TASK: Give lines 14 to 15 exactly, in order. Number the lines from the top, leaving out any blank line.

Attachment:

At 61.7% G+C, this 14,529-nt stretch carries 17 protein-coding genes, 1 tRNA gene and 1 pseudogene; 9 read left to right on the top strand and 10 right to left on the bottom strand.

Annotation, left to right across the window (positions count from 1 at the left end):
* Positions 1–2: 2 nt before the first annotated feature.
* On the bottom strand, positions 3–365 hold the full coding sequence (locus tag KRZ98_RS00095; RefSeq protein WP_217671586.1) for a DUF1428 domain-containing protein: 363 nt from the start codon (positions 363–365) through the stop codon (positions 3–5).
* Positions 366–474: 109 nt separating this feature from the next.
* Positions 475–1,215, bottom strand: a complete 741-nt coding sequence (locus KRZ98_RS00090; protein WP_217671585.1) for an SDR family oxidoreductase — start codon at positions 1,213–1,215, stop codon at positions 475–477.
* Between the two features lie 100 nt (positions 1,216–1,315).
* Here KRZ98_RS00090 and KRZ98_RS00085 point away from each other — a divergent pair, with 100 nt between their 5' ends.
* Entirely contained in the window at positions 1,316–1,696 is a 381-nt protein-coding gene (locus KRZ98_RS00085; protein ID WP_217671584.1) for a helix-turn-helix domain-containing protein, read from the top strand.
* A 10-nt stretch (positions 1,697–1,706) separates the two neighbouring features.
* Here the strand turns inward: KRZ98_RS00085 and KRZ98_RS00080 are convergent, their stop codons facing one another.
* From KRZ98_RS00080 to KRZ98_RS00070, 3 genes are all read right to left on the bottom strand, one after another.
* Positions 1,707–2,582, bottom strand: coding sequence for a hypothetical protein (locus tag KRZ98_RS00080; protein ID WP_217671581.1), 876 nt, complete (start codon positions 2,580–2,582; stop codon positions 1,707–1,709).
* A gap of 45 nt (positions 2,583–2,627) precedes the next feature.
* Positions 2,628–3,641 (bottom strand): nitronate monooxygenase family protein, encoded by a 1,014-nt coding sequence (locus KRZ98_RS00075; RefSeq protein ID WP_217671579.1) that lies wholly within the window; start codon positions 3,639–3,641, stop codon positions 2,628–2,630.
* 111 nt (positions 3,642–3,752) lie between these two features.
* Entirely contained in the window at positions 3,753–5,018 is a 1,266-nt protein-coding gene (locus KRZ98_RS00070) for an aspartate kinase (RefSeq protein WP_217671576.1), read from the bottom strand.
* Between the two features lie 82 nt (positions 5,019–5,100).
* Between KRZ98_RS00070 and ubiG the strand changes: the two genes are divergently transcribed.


* A gap of 45 nt (positions 2,583–2,627) precedes the next feature.
* Positions 2,628–3,641 (bottom strand): nitronate monooxygenase family protein, encoded by a 1,014-nt coding sequence (locus KRZ98_RS00075; RefSeq protein ID WP_217671579.1) that lies wholly within the window; start codon positions 3,639–3,641, stop codon positions 2,628–2,630.